Municipal water utilities are aiming to use existing water supplies more efficiently and to enhance the robustness and diversity of their water systems to protect against drought and other risks. To support this goal, many utilities are turning to direct potable reuse (DPR), in which purified reclaimed water is introduced directly into a potable water supply distribution system or into the raw water supply immediately upstream of a water treatment plant.
In the late 1980s and early 1990s, Denver Water pioneered DPR in the United States with a 1 million gallon per day (mgd) offline treatment facility. With this facility, they demonstrated treatment processes that could reliably clean secondary effluent from a water reclamation facility to potable water quality.
The DPR project of the 1980s achieved its water quality and public education goals. However, the need for implementing DPR in Denver Water’s system has not yet materialized, in part due to Denver Water’s aggressive water conservation efforts. Still, DPR remains an important option in Denver Water’s long-term water supply planning.
Nearly 30 years after Denver Water’s pioneer project, several Colorado water utilities are now considering DPR as part of their plans to take full advantage of reusable supplies. In 2018, a coalition of Colorado water providers and industry members conducted a DPR demonstration to advance regulatory development, public outreach, and engagement, and to show the viability of a treatment process that does not generate significant waste products.
Both pilots provided many lessons that utilities everywhere can use when considering and implementing DPR.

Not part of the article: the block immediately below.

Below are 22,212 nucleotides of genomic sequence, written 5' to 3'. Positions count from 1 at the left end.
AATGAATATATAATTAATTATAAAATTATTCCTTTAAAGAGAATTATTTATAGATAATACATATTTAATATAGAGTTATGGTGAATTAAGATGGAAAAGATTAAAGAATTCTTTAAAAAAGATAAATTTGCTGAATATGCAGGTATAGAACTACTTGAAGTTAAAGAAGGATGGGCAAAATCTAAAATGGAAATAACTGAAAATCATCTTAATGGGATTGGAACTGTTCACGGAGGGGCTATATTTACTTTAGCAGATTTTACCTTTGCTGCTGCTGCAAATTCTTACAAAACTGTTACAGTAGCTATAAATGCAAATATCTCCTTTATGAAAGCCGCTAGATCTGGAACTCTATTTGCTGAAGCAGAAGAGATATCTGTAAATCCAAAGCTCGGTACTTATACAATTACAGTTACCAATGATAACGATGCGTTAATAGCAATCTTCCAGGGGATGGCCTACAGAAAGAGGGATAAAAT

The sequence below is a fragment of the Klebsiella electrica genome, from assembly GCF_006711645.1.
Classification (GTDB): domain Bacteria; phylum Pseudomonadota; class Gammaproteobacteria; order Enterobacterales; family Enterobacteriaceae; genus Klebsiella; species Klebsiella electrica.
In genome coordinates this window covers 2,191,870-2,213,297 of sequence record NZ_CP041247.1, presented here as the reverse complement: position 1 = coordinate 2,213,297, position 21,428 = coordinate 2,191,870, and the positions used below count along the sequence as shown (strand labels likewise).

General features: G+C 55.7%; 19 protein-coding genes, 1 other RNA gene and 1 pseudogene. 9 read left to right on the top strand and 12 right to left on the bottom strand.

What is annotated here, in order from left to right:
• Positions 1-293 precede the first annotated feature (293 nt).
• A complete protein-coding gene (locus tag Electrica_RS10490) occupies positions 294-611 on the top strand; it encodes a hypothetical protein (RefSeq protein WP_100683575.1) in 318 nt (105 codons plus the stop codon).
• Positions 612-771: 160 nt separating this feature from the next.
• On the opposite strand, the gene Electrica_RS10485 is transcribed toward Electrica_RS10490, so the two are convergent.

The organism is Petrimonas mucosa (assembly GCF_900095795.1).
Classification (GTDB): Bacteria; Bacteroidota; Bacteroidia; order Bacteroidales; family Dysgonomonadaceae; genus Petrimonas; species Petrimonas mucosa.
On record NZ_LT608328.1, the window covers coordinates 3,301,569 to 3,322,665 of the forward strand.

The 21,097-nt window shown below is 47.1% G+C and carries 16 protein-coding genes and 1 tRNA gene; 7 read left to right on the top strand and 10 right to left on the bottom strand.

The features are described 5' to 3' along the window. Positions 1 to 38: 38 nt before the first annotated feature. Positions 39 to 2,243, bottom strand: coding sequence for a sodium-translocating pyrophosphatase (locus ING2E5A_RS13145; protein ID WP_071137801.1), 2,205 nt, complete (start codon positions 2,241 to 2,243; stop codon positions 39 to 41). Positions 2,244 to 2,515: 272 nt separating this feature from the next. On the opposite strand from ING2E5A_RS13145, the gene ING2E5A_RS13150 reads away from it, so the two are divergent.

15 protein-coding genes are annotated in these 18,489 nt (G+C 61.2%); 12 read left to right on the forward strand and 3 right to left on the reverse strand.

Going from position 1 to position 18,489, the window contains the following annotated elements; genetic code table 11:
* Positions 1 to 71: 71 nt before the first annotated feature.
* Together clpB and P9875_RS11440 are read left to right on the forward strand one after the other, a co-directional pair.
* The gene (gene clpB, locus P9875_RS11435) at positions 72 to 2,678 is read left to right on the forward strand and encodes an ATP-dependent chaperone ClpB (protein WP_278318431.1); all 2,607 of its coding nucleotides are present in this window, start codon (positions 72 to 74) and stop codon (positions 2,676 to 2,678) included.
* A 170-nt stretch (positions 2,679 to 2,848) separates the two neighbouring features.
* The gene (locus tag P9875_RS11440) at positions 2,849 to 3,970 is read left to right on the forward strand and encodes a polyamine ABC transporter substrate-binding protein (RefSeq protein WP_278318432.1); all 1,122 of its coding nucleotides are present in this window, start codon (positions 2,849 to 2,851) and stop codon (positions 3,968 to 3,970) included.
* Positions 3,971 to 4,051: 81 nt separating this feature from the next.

THE 1980S DEMONSTRATION
Thirty years ago, water supply drivers were foreseeable but not urgent, and public outreach efforts relied solely on work completed on-site — there were no operational full-scale potable reuse systems to reference in other states. Denver Water, however, anticipated a future need for such systems and implemented a 1-mgd demonstration facility that operated from 1985 to 1993, using secondary effluent from a regional water reclamation facility.
After years of preliminary study and research, Denver Water conducted the project with $7 million in funding from the Environmental Protection Agency (EPA). A project advisory committee, comprising various engineering companies, universities, health departments and EPA, guided the effort.
Advanced treatment options in the facility of the 1980s included a reverse osmosis (RO)/air stripping/ozonation train and an ultrafiltration/air stripping/ozonation train, providing diverse operational capabilities. Testing was conducted on microbiological and inorganic constituents as well as reproductive toxicity.
Finished water from the demonstration plant had no statistical differences compared to traditional potable water quality. Furthermore, water produced from the facility met and exceeded all federal and state of Colorado water quality standards. According to a rigorous toxicity and health effects study, the finished water showed no differences compared to Denver Water’s drinking water.
For the project, several outreach efforts were conducted, including tours, messaging, brochures, videos, and conferences, attracting international attention and visitors. Denver Water found that the public was generally open to potable reuse, although visitors from other countries were often more willing to sample the purified water.
PUREWATER COLORADO 2018
Since the 1980s, Colorado has seen strong population and economic growth, a trend that is expected to continue well into the future, with the state’s population predicted to nearly double by 2050. The 2015 Colorado Water Plan predicted a potential shortage in municipal and industrial (i.e., public water system) water supplies of as much as 560,000 acre-feet per year by 2050. The statewide water plan recognized the role that potable reuse can play in addressing these shortages, noting that “potable reuse will be an important facet of closing the gap.”
The demonstration project was operated from January through April 2018 as an extension of the WateReuse Colorado DPR project and would be known as PureWater Colorado.